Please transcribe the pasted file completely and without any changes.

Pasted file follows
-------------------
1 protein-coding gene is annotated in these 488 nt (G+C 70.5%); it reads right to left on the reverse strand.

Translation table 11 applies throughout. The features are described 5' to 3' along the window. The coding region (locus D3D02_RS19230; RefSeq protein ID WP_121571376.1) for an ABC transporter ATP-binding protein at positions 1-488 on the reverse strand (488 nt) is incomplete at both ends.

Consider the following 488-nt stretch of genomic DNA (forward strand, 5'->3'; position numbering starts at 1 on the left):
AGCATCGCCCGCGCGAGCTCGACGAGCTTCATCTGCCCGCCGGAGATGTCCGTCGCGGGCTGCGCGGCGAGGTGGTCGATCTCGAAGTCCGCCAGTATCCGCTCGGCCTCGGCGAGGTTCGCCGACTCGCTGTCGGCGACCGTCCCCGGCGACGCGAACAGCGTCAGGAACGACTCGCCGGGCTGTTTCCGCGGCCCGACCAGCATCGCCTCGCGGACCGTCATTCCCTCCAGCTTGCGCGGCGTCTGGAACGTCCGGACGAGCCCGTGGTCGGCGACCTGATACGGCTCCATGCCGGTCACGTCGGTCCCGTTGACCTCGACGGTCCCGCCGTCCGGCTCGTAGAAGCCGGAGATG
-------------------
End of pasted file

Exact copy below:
1 protein-coding gene is annotated in these 488 nt (G+C 70.5%); it reads right to left on the reverse strand.

Translation table 11 applies throughout. The features are described 5' to 3' along the window. The coding region (locus D3D02_RS19230; RefSeq protein ID WP_121571376.1) for an ABC transporter ATP-binding protein at positions 1-488 on the reverse strand (488 nt) is incomplete at both ends.

Consider the following 488-nt stretch of genomic DNA (forward strand, 5'->3'; position numbering starts at 1 on the left):
AGCATCGCCCGCGCGAGCTCGACGAGCTTCATCTGCCCGCCGGAGATGTCCGTCGCGGGCTGCGCGGCGAGGTGGTCGATCTCGAAGTCCGCCAGTATCCGCTCGGCCTCGGCGAGGTTCGCCGACTCGCTGTCGGCGACCGTCCCCGGCGACGCGAACAGCGTCAGGAACGACTCGCCGGGCTGTTTCCGCGGCCCGACCAGCATCGCCTCGCGGACCGTCATTCCCTCCAGCTTGCGCGGCGTCTGGAACGTCCGGACGAGCCCGTGGTCGGCGACCTGATACGGCTCCATGCCGGTCACGTCGGTCCCGTTGACCTCGACGGTCCCGCCGTCCGGCTCGTAGAAGCCGGAGATG